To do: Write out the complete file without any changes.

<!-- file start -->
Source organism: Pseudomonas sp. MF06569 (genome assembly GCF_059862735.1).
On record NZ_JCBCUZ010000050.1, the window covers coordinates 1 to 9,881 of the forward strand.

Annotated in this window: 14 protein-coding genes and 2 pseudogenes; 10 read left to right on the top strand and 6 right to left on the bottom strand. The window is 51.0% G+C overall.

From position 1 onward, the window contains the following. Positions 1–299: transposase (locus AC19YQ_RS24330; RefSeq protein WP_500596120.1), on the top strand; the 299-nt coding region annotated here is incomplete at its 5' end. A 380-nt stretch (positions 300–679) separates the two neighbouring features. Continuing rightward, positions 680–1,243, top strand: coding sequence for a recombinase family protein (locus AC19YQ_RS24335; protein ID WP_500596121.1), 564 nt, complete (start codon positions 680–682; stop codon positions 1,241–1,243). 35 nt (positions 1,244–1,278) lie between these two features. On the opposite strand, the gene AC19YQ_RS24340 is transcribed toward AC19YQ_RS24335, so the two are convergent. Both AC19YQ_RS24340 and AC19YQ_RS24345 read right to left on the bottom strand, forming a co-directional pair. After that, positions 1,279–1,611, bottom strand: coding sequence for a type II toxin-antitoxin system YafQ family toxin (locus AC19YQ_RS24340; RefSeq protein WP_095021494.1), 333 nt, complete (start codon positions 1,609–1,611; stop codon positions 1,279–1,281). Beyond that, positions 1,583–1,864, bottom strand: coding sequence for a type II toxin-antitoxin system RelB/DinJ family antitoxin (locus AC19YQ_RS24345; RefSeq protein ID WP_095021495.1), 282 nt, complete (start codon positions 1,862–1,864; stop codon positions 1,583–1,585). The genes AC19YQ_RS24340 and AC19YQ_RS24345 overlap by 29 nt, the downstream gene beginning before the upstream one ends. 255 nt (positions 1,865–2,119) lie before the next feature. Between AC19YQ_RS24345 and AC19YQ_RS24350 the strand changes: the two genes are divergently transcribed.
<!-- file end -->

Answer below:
Source organism: Pseudomonas sp. MF06569 (genome assembly GCF_059862735.1).
On record NZ_JCBCUZ010000050.1, the window covers coordinates 1 to 9,881 of the forward strand.

Annotated in this window: 14 protein-coding genes and 2 pseudogenes; 10 read left to right on the top strand and 6 right to left on the bottom strand. The window is 51.0% G+C overall.

From position 1 onward, the window contains the following. Positions 1–299: transposase (locus AC19YQ_RS24330; RefSeq protein WP_500596120.1), on the top strand; the 299-nt coding region annotated here is incomplete at its 5' end. A 380-nt stretch (positions 300–679) separates the two neighbouring features. Continuing rightward, positions 680–1,243, top strand: coding sequence for a recombinase family protein (locus AC19YQ_RS24335; protein ID WP_500596121.1), 564 nt, complete (start codon positions 680–682; stop codon positions 1,241–1,243). 35 nt (positions 1,244–1,278) lie between these two features. On the opposite strand, the gene AC19YQ_RS24340 is transcribed toward AC19YQ_RS24335, so the two are convergent. Both AC19YQ_RS24340 and AC19YQ_RS24345 read right to left on the bottom strand, forming a co-directional pair. After that, positions 1,279–1,611, bottom strand: coding sequence for a type II toxin-antitoxin system YafQ family toxin (locus AC19YQ_RS24340; RefSeq protein WP_095021494.1), 333 nt, complete (start codon positions 1,609–1,611; stop codon positions 1,279–1,281). Beyond that, positions 1,583–1,864, bottom strand: coding sequence for a type II toxin-antitoxin system RelB/DinJ family antitoxin (locus AC19YQ_RS24345; RefSeq protein ID WP_095021495.1), 282 nt, complete (start codon positions 1,862–1,864; stop codon positions 1,583–1,585). The genes AC19YQ_RS24340 and AC19YQ_RS24345 overlap by 29 nt, the downstream gene beginning before the upstream one ends. 255 nt (positions 1,865–2,119) lie before the next feature. Between AC19YQ_RS24345 and AC19YQ_RS24350 the strand changes: the two genes are divergently transcribed.